How many Americans will rely on temporary work, freelancing, and on-demand apps to make a living by the year 2020? And the answer is… a lot. By 2020, there will be 64 million people working in “contingent” or “alternative work arrangements” in the US. However, even with the gig economy rising, most event companies still struggle with finding qualified and skilled labor to work their events. In a recent LASSO survey, 76% of event professionals responded that their top industry challenge was increasing their talent pool.
How are event companies handling this situation? Many in this space are implementing dynamic event workforce management solutions that automate their labor processes and make it more streamlined for the right crew to be matched with the right opportunities. These systems also make it much easier for companies to attract, retain, and manage the best workers.
Not having a solid bench of qualified talent can have serious ramifications, especially for live event production and service companies.
- Companies are not able to scale their business as fast as their competitors
- Crew members may have to work overtime, costing event companies extra overtime pay and reducing overall event profitability
- Companies may be forced to travel more crew members, thus increasing overall costs
- Companies may have to schedule less-qualified crew to fill open positions, which could negatively impact customer satisfaction
New Rules for Independent Contractors
In addition to struggling with a shortage of qualified talent, event companies also have some complex compliance requirements to deal with. On April 30, 2018, the Supreme Court of California established new rules for properly classifying workers, essentially making it a “no-no” to hire 1099 crews in the state. Event businesses are swiftly shifting gears to not only retain qualified candidates, but also to avoid hefty penalties.
These penalties depend on the effect of the misclassification and the intent of the employer and can range from civil penalties of no less than $5,000 and no more than $15,000 for each violation with an additional fine of $10,000-$25,000 if the employer engaged in a pattern and practice of willful misclassification. Other penalties could include back payments, unpaid wage penalties, waiting time penalties, interest costs, IRS penalties and many more. Those companies that willfully misclassify their workforce may also be required to post a statement on their website stating that they engaged in a serious violation of the law. For more information, check out this article: Independent Contactors vs. Employees: A Guide to California Law.
Employers producing events in California can hire crews under 1099 statuses ONLY if they meet the following criteria:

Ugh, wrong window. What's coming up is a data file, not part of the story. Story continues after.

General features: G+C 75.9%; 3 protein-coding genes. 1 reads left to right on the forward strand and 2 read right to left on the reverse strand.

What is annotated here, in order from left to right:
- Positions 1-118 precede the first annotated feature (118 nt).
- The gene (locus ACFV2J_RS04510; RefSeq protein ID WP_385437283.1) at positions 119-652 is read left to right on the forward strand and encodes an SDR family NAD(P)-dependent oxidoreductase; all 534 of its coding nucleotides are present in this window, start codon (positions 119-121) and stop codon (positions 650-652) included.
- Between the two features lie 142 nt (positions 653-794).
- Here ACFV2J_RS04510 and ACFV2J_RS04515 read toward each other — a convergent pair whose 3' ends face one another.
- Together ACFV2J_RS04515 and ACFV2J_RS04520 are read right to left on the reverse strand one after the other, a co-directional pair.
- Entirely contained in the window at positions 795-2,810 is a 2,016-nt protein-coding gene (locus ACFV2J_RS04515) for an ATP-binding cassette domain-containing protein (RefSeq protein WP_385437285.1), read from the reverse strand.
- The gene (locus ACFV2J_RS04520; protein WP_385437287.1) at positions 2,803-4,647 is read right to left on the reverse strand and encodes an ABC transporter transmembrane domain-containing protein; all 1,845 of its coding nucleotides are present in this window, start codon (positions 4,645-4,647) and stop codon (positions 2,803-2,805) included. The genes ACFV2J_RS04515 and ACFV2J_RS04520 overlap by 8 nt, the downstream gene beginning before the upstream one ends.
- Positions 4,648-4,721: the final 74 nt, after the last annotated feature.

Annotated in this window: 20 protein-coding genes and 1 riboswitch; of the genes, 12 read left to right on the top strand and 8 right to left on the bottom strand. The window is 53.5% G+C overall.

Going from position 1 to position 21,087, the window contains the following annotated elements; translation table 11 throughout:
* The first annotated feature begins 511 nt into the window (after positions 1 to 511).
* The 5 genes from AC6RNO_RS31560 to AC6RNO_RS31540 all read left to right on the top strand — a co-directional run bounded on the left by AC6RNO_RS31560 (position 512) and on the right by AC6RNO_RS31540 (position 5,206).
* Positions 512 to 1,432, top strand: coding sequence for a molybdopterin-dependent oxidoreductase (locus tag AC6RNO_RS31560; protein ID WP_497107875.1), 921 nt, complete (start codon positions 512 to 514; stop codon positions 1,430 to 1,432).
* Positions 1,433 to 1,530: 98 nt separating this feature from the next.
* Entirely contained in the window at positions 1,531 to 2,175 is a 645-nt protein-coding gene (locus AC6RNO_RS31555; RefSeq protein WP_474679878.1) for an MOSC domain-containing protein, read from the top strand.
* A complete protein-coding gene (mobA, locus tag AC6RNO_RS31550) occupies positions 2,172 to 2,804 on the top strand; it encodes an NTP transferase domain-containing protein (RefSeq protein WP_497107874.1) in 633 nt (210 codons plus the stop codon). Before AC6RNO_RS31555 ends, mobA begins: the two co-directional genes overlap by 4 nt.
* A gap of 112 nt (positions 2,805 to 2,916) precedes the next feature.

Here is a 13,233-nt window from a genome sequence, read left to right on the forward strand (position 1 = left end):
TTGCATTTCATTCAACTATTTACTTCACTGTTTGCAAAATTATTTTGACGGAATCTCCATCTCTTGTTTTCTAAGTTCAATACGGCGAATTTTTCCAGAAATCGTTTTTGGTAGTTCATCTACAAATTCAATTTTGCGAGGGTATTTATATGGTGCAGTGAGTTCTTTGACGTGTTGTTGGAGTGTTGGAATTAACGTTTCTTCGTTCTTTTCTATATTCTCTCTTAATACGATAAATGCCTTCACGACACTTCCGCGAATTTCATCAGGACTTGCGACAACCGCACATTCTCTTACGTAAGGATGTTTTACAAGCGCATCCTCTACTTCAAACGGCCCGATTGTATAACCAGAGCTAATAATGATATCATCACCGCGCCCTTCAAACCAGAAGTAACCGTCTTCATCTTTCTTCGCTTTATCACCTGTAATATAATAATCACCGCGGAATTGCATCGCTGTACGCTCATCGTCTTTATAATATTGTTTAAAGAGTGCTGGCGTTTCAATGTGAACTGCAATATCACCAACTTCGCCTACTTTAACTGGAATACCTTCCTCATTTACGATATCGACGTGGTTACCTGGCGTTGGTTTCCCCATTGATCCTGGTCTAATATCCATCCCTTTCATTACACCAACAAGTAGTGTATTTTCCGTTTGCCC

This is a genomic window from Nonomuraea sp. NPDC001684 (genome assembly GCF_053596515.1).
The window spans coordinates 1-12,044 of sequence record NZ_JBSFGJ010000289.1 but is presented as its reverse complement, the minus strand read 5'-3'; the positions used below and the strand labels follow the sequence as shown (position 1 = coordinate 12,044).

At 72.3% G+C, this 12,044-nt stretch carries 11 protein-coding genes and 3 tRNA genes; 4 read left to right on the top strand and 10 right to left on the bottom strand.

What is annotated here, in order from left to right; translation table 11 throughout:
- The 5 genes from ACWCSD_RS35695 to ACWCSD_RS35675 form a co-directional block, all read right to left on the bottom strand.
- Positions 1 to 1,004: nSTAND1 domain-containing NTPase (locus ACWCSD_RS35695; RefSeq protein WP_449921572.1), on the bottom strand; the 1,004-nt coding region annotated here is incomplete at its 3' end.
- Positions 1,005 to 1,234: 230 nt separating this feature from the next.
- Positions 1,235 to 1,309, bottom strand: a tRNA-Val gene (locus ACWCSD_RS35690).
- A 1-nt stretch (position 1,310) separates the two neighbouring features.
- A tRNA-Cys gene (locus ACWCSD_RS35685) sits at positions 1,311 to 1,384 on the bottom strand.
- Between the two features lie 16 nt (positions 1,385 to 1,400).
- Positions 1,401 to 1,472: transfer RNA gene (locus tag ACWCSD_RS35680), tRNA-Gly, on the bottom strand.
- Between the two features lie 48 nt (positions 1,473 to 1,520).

- The worker is free from the control and direction of the employer
- The worker performs work that is outside the hirer’s core business
- The worker customarily engages in “an independently established trade, occupation or business.”
This 3-factor “ABC Test” is already used in Massachusetts and New Jersey to restrict the number of workers classified as independent contractors. Some of the most successful businesses are “ahead of the game” and have already begun or completed the reclassification of their workforce. Also make sure to check out our recent California’s Employee Misclassification Rules blog post.
Given these complexities that event companies now face, time & attendance tracking and accurately calculating compensation, overtime, and fringe costs, is more important than ever.
How to best schedule live event crews and track their time
Let’s face it – the event industry is unpredictable and there is simply no way to schedule and manage on-the-go crews at multiple events with an excel spreadsheet, pen, and paper. But, effectively managing schedules while accurately tracking time AND keeping up with employee regulations can be overwhelming.
Taking advantage of robust scheduling and time tracking tools, preferably an all-in-one solution created specifically for the event industry, can really simplify your life, and your business.
Today’s scheduling solutions offer the ability to:
- Automate the communication process and notify crew of schedule changes and important event details
- Reduce the number of calls, emails, and texts required to determine crew availability and build out event rosters
- Determine the true costs (including travel) of each crew member, prior to booking
- Provide easy access to critical data to make more strategic business decisions
Features of a great time tracking system include:
- Visibility into when a crew member is approaching overtime or full-time status
- The ability to clock-in with geo-location services (clocking in from the event site) or enabling supervisors to crew punch in every one
- Accounting for industry-specific time rules such as meal breaks and minimums
- Data and reporting capabilities that limit liability/exposure given new compliance regulations
Request a demo of LASSO to learn more about how the event workforce management platform that was designed for the event industry, by the event industry will help you schedule, track, and manage your complex crew workflows.